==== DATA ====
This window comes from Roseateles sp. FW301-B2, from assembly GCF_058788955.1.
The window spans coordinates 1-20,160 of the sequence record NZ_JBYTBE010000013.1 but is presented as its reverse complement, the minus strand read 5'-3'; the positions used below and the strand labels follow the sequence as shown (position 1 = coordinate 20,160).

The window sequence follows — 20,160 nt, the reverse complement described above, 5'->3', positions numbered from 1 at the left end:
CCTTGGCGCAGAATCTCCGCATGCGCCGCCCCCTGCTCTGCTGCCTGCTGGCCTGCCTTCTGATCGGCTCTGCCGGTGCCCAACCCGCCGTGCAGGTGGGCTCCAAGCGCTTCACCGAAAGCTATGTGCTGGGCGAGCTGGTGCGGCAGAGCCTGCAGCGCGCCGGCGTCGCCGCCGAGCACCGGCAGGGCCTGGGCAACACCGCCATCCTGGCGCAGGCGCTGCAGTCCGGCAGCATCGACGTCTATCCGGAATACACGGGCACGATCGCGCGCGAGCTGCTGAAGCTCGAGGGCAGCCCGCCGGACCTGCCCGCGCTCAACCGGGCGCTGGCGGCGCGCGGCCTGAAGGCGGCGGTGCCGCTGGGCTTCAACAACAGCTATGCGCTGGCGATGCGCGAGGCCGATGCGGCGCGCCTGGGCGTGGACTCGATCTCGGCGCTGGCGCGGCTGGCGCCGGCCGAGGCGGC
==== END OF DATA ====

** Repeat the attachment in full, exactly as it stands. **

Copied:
This window comes from Roseateles sp. FW301-B2, from assembly GCF_058788955.1.
The window spans coordinates 1-20,160 of the sequence record NZ_JBYTBE010000013.1 but is presented as its reverse complement, the minus strand read 5'-3'; the positions used below and the strand labels follow the sequence as shown (position 1 = coordinate 20,160).

The window sequence follows — 20,160 nt, the reverse complement described above, 5'->3', positions numbered from 1 at the left end:
CCTTGGCGCAGAATCTCCGCATGCGCCGCCCCCTGCTCTGCTGCCTGCTGGCCTGCCTTCTGATCGGCTCTGCCGGTGCCCAACCCGCCGTGCAGGTGGGCTCCAAGCGCTTCACCGAAAGCTATGTGCTGGGCGAGCTGGTGCGGCAGAGCCTGCAGCGCGCCGGCGTCGCCGCCGAGCACCGGCAGGGCCTGGGCAACACCGCCATCCTGGCGCAGGCGCTGCAGTCCGGCAGCATCGACGTCTATCCGGAATACACGGGCACGATCGCGCGCGAGCTGCTGAAGCTCGAGGGCAGCCCGCCGGACCTGCCCGCGCTCAACCGGGCGCTGGCGGCGCGCGGCCTGAAGGCGGCGGTGCCGCTGGGCTTCAACAACAGCTATGCGCTGGCGATGCGCGAGGCCGATGCGGCGCGCCTGGGCGTGGACTCGATCTCGGCGCTGGCGCGGCTGGCGCCGGCCGAGGCGGC